Yesterday, we had our first Skills Day! It’s been 5 months since I started working at the hospital. Basically, we got paid to learn more. Sweet!
In the morning, we had discussions about medication errors.
After lunch, we learned how to put IV’s in.
We watched a video about Josie King, who was a young child who died due to medication errors at Johns Hopkins. Her mother was angered, and instead of retaliation, she was determined to decrease the number of deaths caused by medication errors. She created the Josie King Foundation.
Medication errors do not occur due to one person. Rather, it is caused by a system error. It’s caused by miscommunication among the healthcare providers (prescribers, dispensers, and administers), not listening to the patient’s or family’s concern especially relating to change in mental status, and more.
It’s important to report potential and actual medication errors so that a ‘root cause analysis’ can be conducted to understand and fix the problem.
When new graduates are just starting off, they are not to do IV’s at my hospital. This is to allow them to focus on nursing assessments, giving medications, and coordinating care. When an IV has to change (every 72 hours), they often ask the assistant nurse manager, charge, or another experienced nurse.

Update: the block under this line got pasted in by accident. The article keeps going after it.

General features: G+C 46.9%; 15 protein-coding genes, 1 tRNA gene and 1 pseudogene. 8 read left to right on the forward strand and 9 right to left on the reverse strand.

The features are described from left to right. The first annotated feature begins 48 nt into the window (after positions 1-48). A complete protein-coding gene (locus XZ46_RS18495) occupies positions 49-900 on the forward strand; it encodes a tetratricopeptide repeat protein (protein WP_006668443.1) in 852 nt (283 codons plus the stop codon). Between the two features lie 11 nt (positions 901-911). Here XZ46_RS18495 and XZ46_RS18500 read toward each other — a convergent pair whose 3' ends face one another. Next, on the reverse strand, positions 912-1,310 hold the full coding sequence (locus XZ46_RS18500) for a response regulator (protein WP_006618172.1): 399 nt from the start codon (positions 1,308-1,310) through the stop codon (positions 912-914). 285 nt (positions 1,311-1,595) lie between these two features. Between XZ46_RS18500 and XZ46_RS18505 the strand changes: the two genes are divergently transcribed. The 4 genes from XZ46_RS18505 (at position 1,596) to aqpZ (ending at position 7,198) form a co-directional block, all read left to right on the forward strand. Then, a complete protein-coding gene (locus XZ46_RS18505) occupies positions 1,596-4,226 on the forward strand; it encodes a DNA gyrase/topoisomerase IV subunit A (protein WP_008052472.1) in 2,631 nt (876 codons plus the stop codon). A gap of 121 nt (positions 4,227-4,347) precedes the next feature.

It is a very technical skill with specific steps.
1. Assess: Ask the patient what other providers have said about their veins and where they have previously put it in. Look at the arm. It’s always better to start from the hand and move up the arm. Those needing short term therapy can start higher on the arm.
2. Preparation: Prep the saline flush and IIA. Tie the tourniquet on (left on for 90 seconds or less!). Find a vein that is soft and palpable. Clean the site with chlorhexidine. Prep the needle. Use left hand to pull down on vein so that it doesn’t roll.
3. Insertion and Dressing: Use right hand to hold needle. Insert until flashback is seen. Use right index finger to advance hub. Place gauze underneath hub. Get IIA ready. Retract needle and connect IIA. Pull back on syringe to make sure it’s in the vein. If blood is seen, then flush the line. Disconnect the saline flush. Dress the IV site.
Ok, I think I’m ready!!